e. Obtain sufficient rights in technical data, both software and hardware, such that the Government can maintain and modify the delivered biosensor design and can manufacture the biosensors in accordance with that design, using Government personnel and third party contractors.
f. Establish comprehensive and cost effective Contract Data Requirements List (CDRL) tailored to the proposed design solution. If a preliminary or minimum CDRL is specified by the government, that CDRL should be used as a baseline for offerors to propose a tailored CDRL for their design.
g. Use existing electronic technologies to reduce paper copies of program information generated throughout the life of this contract.
h. Use existing electronic technologies to communicate between government and contractor organizations.

3.0 Technical Objectives:
Field a system that:
a. detects and identifies the H5N1 Influenza A virus plus 9 other viral or biological warfare (BW) agents;
b. identifies whether an individual is infected with the H5N1 Influenza A virus plus 9 other viral or BW agents;
c. detects viruses selectively without becoming clogged with other particles;
d. concentrates enough particles near the sensor to detect and measure the capture of particles in real time as air flows over a detector;
e. detects in real-time and reliably quantifies BW agents in the 1000 CFU or particle per milliliter, or the 10,000 PFU per milliliter range generates a false positive rate of less than 0.1% for the initial detection in the presence of viruses and non-BW microbes, dust, smoke, pollen and dirt;
f. optimizes automated data processing under continuous, remote operations;
g. is adaptable to meet the changing virus and BW threats;
h. is of a weight and size that will allow transportation and mobility by a field soldier in a combat environment;
i. operates in a handheld or mounted configuration.
Attachment 2 to Purchase Request

SUGGESTED SOURCE(S)
________________________________________
Recommended Source: NanoTech, Inc.

NanoTech, Inc. researches, develops, demonstrates, and transitions technologies focused on addressing present and emerging national challenges. NanoTech, Inc. investments range from the development of enabling technologies to the demonstration of large prototype systems. The company has invested in technologies to provide full-scale comprehensive collective protective systems against the threat of chemical, viral, and biological warfare attacks.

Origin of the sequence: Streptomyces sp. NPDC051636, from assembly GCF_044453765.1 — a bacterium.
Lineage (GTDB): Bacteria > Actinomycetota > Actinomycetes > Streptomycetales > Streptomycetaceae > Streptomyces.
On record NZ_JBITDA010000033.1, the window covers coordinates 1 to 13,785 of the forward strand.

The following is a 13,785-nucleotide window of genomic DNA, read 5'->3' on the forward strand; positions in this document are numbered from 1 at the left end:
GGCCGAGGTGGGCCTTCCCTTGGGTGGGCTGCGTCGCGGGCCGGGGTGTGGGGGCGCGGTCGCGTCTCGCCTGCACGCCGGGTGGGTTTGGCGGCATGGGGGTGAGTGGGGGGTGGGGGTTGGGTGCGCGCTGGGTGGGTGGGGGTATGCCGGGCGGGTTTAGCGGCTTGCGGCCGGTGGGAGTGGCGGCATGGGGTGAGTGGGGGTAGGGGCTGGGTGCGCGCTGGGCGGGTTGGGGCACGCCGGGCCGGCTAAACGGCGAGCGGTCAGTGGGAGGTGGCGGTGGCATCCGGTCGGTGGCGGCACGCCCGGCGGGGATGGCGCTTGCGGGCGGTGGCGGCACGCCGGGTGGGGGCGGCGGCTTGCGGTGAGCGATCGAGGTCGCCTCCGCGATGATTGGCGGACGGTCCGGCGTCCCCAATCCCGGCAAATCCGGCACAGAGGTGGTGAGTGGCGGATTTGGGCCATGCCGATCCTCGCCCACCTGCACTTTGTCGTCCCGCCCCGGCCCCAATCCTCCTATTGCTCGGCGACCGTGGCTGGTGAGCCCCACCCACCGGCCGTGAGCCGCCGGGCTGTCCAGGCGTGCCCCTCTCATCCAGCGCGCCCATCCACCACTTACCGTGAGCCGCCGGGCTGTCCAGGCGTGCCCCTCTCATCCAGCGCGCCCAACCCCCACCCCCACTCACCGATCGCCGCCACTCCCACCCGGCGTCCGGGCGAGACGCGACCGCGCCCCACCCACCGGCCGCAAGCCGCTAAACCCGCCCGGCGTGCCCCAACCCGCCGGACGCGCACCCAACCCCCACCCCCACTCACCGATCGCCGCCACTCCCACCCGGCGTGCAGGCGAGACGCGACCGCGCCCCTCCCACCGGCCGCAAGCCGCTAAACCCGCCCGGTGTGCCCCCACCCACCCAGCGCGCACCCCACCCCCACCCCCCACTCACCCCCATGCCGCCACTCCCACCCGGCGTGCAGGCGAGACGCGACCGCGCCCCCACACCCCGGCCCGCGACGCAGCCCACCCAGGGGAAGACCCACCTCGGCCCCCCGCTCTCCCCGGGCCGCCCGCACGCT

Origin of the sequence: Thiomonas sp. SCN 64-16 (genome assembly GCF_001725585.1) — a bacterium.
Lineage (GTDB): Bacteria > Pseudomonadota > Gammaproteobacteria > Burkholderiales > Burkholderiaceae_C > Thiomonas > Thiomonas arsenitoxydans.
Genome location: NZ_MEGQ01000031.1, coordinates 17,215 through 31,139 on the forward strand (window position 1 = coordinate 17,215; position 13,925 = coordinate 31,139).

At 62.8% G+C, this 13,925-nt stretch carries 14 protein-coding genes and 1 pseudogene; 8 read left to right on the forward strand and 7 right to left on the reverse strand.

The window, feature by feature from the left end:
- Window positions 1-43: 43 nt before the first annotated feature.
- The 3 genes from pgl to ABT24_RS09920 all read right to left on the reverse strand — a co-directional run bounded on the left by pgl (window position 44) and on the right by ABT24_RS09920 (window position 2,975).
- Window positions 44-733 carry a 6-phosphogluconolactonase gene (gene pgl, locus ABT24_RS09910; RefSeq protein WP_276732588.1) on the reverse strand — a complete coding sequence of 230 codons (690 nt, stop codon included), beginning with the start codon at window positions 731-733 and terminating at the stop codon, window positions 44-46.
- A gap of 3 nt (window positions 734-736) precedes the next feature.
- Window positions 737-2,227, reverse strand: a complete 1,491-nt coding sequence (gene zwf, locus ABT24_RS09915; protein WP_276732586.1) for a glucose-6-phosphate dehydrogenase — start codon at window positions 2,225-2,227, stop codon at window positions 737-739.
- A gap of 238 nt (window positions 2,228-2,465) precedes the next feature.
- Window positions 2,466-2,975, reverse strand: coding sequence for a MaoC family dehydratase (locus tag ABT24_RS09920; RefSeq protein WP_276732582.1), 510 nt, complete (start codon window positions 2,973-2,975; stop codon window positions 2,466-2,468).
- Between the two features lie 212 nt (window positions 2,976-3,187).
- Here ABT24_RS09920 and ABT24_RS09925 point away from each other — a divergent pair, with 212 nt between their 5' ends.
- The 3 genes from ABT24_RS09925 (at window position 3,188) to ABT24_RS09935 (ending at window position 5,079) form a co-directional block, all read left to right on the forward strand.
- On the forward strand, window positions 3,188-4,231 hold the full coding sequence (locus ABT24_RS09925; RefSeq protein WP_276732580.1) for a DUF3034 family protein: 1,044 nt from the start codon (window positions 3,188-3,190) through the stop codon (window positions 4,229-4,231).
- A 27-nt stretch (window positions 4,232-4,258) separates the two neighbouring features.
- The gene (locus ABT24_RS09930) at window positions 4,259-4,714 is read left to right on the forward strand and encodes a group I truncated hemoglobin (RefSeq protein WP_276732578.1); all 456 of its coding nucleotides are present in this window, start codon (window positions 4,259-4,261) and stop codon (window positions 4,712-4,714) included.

For the past five years, NanoTech, Inc. has dedicated much of its resources to processes that detect both disease cells and germs that serve as biological warfare agents. It is currently developing rapid, specific, and robust tests for ribonucleic acid (RNA), deoxyribonucleic acid (DNA), protein, and detecting or analyzing single nucleotide polymorphisms (SNPs). Applications include RNA virus and protein toxin biosensors, polymerase chain reaction (PCR)-free viral load testing, and disease cell profiling. They use reporter-tagged ribonucleotide analogs for the isothermal production of thousands of detectable signals per minute. They can also be formatted for high throughput screening in clinical laboratories or for on-site detection in a portable device.
The company’s technology is amenable to the simultaneous detection of multiple pathogen biomarkers that can be harnessed for either increased specificity in detection of a single pathogen or the detection of multiple pathogens simultaneously. This technology can be used for both clinical and biodefense applications and is directly portable to the development of clinical diagnostic kits. NanoTech’s technology offers a novel approach to identifying both airborne and blood-transmitted pathogens and early disease biomarkers, and has proved its superiority in R&D with its revolutionary technologies for biological detection.
Highly recognized in the R&D community, NanoTech has a history of taking technological breakthroughs and speeding their development into commercial applications. In recent years, NanoTech, Inc. earned the reputation for successfully expediting emerging research and technology into usable products within three to six months.
Although research has shown that there are other companies working on this technology, current estimates are that it will take 2 to 3 years for these companies to incorporate their capabilities into commercial products. With the impending bird flu pandemic and escalating biological warfare terrorists’ threats, the Government cannot wait for this new technology to be incorporated into a viable end product.
Therefore, NanoTech is the recommended source that has the ability to provide us with a prototype within 90 days of contract award.
This company is a small business.

RFSAC BSVD
Commerciality Determination Report
________________________________________
1. Purchase Request (PR) #: xxxxx-5310-0250
2. Title: Biosensor Virus Detector Program
3. Product or Service Code: A – Research and Development
4. Description of requirement:
A bio-sensor virus detector that is compact, simple to use, and capable of detecting and identifying single airborne virus particles in real-time as well as detecting whether a person is infected with a viral or has been exposed to a biologic agent. This particular requirement is in response to a potential worldwide pandemic of the bird flu, but could have further application to detect other viruses, some of which have the potential to be used by terrorists. Due to fears of a possible pandemic and intelligence reports showing the potential for biological warfare attacks by terrorists, the BSVD program is designated a high priority. A working prototype must be in place ASAP. (Goal is 90 days after contract award.)